When you think of business insurance, you think about insuring against the typical things: theft, floods, fire, etc. What about insuring your data against theft? What about insuring your business against cyber attacks?
Wikipedia defines cyber insurance as something “used to protect businesses and individual users from Internet-based risks, and more generally from risks relating to information technology infrastructure and activities. Risks of this nature are typically excluded from traditional commercial general liability policies.”
The pros for having cyber insurance speak for themselves. If you should suffer a loss of data through no fault of your own, the insurance is there to aid you in the data recovery process. There is also a potential con. CBC news reports that the insurance that is meant to protect you, could also be something that has helped embolden cyber criminals.
One of the things some cyber insurance providers do is help with ransomware payments. The same CBC report mentions the town of Essex, ON and the quote they received for cyber insurance, which would cover, “legal costs, regulatory fees, IT assistance and a ransom payment of up to $1 million.” As a cyber criminal, knowing that organizations could get access to these funds further spurs on the ransomware activity. Theresa Payton, a former chief information officer in the George W. Bush White House, said in a telephone interview with the CBC that the quick payments have "created a very unhealthy growth pattern in these cyber criminal syndicates ... they're completely emboldened." She went even further to suggest that, "If the insurance companies would lock arms with the rest of us" and make efforts not to pay, "we could turn the tide."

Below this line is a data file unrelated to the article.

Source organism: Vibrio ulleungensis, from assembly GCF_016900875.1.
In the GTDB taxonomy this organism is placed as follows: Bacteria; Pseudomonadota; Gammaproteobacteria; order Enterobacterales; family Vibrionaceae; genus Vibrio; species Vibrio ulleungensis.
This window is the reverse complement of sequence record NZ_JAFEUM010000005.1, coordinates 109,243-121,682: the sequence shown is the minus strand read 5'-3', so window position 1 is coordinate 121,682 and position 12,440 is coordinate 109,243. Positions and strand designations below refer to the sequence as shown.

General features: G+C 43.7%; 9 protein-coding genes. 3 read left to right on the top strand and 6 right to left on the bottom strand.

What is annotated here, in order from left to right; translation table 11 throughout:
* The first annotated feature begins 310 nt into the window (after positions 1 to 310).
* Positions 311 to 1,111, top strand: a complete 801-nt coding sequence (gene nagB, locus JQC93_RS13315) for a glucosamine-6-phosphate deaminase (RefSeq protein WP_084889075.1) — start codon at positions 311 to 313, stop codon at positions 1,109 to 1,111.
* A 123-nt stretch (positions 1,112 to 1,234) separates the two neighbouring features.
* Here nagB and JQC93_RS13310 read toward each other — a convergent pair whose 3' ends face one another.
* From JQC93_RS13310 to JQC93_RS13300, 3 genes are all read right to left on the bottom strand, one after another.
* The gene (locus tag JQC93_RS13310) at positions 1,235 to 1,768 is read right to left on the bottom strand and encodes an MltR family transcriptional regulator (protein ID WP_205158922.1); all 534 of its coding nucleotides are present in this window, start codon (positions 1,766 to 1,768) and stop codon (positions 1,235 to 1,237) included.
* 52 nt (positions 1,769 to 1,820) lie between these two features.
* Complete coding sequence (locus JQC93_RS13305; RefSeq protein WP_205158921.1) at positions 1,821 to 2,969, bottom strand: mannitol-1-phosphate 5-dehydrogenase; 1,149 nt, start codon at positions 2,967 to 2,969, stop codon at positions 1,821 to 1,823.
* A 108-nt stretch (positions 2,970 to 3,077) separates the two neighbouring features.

There seems to be something missing here in the cyber insurance reporting. Are insurance companies looking at risk factors when they are providing insurance? In a previous blog, we wrote about Cyber Cope, which was developed by Chubb Insurance as a way to evaluate a businesses risk factors. A 2019 global survey carried out for Microsoft and insurance broker Marsh found that 47 per cent of businesses said they carry cyber crime insurance, up from 34 per cent in 2017. The CBC spoke with Coveware, a Connecticut-based firm that negotiates ransom payments and ensures data recovery, whose own stats indicate that in the fourth quarter of 2019, the average ransom payment cost $84,116 US — more than double the amount in the previous quarter ($41,179 US).
While having cyber insurance is useful, it seems that insurance alone cannot stop the problem of ransomware. Just as having home insurance cannot prevent break-ins. Indeed, if that were true, when I leave my house, I wouldn’t have to turn on the alarm systems and lock the door. Instead I would think, “I have insurance that can pay for new stuff. Come on in and take what you like!” The best ways to prevent ransomware are to invest in cyber security and to prepare yourself that should there be a “break-in” you don’t need to pay a ransom to get your data back.
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